1. James Graham Brown Cancer Center, Department of Microbiology & Immunology, University of Louisville, KY 40202, USA.
2. Department of Physiology, University of Louisville School of Medicine, Louisville, KY 40202, USA.
3. Department of Medicine, University of Louisville, Louisville, KY 40202, USA.
4. Department of Pharmacology and Toxicology, University of Louisville, Louisville, KY 40202, USA.
5. Department of Computer Engineering and Computer Science, University of Louisville, KY 40202, USA.
6. KBRIN Bioinformatics Core, University of Louisville, Louisville, KY 40202, USA.
7. Kidney Disease Program and Clinical Proteomics Center, University of Louisville, Louisville, KY 40202, USA.
8. Robley Rex Veterans Affairs Medical Center, Louisville, KY 40206, USA.
Background: Obesity is becoming a global epidemic and reversing the pathological processes underlying obesity and metabolic co-morbidities is challenging. Obesity induced chronic inflammation including brain inflammation is a hallmark of obesity via the gut-brain axis. The objective of this study was to develop garlic exosome-like nanoparticles (GaELNs) that inhibit systemic as well as brain inflammatory activity and reverse a HFD induced obesity in mice.
Methods: GELNs were isolated and administrated orally into HFD fed mice. GaELNs were fluorescent labeled for monitoring their in vivo trafficking route after oral administration and quantified the number particles in several tissues. The brain inflammation was determined by measuring inflammatory cytokines by ELISA and real-time PCR. Mitochondrial membrane permeability of microglial cells was determined using JC-10 fluorescence dye. The in vivo apoptotic cell death was quantified by TUNEL assay. The brain metabolites were identified and quantified by LC-MS analysis. Memory function of the mice was determined by several memory functional analysis. The effect of GaELNs on glucose and insulin response of the mice was determined by glucose and insulin tolerance tests. c-Myc localization and interaction with BASP1 and calmodulin was determined by confocal microscopy.
Results: Our results show that GaELNs is preferentially taken up microglial cells and inhibits the brain inflammation in HFD mice. GaELN phosphatidic acid (PA) (36:4) is required for the uptake of GaELNs via interaction with microglial BASP1. Formation of the GaELNs/BASP1 complex is required for inhibition of c-Myc mediated expression of STING. GaELN PA binds to BASP1, leading to inhibition of c-Myc expression and activity through competitively binding to CaM with c-Myc transcription factor. Inhibition of STING activity leads to reducing the expression of an array of inflammatory cytokines including IFN-γ and TNF-α. IFN-γ induces the expression of IDO1, which in turn the metabolites generated as IDO1 dependent manner activate the AHR pathway that contributes to developing obesity. The metabolites derived from the GaELNs treated microglial cells promote neuronal differentiation and inhibit mitochondrial mediated neuronal cell death. GaELNs treated HFD mice showed improved memory function and increased glucose tolerance and insulin sensitivity in these mice.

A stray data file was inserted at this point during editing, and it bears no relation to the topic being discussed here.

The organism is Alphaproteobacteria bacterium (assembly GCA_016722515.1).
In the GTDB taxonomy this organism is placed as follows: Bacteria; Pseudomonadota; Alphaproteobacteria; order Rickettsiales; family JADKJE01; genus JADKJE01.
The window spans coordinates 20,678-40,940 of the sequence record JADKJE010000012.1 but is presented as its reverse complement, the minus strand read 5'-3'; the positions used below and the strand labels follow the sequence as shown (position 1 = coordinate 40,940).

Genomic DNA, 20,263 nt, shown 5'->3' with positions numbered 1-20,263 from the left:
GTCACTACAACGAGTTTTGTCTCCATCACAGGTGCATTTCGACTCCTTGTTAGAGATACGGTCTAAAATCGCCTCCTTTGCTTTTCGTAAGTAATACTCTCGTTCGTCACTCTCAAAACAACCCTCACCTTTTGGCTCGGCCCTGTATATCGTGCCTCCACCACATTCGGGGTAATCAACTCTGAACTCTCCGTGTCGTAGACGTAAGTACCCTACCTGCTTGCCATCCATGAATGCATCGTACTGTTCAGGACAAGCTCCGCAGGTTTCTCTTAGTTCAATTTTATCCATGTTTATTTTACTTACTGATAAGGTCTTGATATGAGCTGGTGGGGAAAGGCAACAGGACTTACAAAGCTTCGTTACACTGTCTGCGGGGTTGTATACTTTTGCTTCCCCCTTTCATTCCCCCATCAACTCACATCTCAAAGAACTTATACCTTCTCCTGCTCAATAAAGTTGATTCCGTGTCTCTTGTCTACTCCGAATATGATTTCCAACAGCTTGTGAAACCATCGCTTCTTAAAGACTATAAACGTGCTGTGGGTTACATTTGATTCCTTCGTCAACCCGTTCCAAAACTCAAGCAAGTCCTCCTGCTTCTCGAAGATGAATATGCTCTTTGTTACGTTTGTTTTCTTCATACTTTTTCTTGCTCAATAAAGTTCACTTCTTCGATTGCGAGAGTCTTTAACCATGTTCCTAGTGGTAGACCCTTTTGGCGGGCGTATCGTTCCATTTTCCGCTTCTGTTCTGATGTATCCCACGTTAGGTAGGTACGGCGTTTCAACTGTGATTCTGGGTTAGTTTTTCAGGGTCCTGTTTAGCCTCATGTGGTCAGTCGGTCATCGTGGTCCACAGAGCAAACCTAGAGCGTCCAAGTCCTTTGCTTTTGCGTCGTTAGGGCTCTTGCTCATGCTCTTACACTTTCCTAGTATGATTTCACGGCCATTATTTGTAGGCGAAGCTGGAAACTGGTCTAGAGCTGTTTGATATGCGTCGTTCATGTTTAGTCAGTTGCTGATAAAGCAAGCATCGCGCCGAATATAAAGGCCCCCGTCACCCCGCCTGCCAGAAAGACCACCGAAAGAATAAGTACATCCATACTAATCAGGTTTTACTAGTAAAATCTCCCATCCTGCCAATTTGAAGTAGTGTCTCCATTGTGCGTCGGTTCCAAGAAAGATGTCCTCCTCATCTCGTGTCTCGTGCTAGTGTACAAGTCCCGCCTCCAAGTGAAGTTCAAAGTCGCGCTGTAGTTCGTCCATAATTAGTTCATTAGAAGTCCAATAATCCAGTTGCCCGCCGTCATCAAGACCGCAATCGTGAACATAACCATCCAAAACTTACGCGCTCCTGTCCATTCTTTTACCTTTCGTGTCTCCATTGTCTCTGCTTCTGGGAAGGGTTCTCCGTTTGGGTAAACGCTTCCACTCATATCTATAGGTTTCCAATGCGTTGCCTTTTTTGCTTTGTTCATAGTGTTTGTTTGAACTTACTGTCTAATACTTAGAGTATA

Conclusion: Collectively, these results demonstrate how nanoparticles from a healthy diet can inhibit unhealthy high-fat diet induced brain inflammation and reveal a link between brain microglia/diet to brain inflammatory disease outcomes via diet-derived exosome-like nanoparticles.
Keywords: Garlic derived exosome-like nanoparticles, phosphatidic acid, microglial cells, BASP1, c-Myc, IDO1, AHR, STING, mitochondria, gut/brain axis, brain inflammation, obesity.